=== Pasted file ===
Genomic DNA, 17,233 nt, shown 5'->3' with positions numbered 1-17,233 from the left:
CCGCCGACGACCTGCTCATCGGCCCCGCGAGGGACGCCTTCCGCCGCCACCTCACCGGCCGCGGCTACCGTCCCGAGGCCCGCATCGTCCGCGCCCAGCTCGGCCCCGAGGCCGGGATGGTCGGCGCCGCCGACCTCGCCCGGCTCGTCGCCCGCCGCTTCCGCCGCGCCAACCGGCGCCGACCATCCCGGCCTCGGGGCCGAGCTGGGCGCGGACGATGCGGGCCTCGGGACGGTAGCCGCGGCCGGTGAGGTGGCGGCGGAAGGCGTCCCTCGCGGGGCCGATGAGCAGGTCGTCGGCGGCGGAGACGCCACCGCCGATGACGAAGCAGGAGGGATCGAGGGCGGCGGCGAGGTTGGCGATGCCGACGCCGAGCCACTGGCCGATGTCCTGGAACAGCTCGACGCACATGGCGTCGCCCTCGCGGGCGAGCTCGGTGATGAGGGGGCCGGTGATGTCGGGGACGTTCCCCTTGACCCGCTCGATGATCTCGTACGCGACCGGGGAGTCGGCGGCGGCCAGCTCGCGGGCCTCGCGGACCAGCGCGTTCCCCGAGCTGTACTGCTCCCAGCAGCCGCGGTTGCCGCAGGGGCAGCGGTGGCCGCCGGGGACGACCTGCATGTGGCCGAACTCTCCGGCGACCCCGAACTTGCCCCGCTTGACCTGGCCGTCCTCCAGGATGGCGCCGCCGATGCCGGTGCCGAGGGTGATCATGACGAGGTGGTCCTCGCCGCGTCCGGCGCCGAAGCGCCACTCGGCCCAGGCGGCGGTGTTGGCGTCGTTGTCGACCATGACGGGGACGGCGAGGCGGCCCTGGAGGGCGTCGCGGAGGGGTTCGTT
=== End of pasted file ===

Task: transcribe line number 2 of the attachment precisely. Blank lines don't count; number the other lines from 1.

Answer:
CCGCCGACGACCTGCTCATCGGCCCCGCGAGGGACGCCTTCCGCCGCCACCTCACCGGCCGCGGCTACCGTCCCGAGGCCCGCATCGTCCGCGCCCAGCTCGGCCCCGAGGCCGGGATGGTCGGCGCCGCCGACCTCGCCCGGCTCGTCGCCCGCCGCTTCCGCCGCGCCAACCGGCGCCGACCATCCCGGCCTCGGGGCCGAGCTGGGCGCGGACGATGCGGGCCTCGGGACGGTAGCCGCGGCCGGTGAGGTGGCGGCGGAAGGCGTCCCTCGCGGGGCCGATGAGCAGGTCGTCGGCGGCGGAGACGCCACCGCCGATGACGAAGCAGGAGGGATCGAGGGCGGCGGCGAGGTTGGCGATGCCGACGCCGAGCCACTGGCCGATGTCCTGGAACAGCTCGACGCACATGGCGTCGCCCTCGCGGGCGAGCTCGGTGATGAGGGGGCCGGTGATGTCGGGGACGTTCCCCTTGACCCGCTCGATGATCTCGTACGCGACCGGGGAGTCGGCGGCGGCCAGCTCGCGGGCCTCGCGGACCAGCGCGTTCCCCGAGCTGTACTGCTCCCAGCAGCCGCGGTTGCCGCAGGGGCAGCGGTGGCCGCCGGGGACGACCTGCATGTGGCCGAACTCTCCGGCGACCCCGAACTTGCCCCGCTTGACCTGGCCGTCCTCCAGGATGGCGCCGCCGATGCCGGTGCCGAGGGTGATCATGACGAGGTGGTCCTCGCCGCGTCCGGCGCCGAAGCGCCACTCGGCCCAGGCGGCGGTGTTGGCGTCGTTGTCGACCATGACGGGGACGGCGAGGCGGCCCTGGAGGGCGTCGCGGAGGGGTTCGTT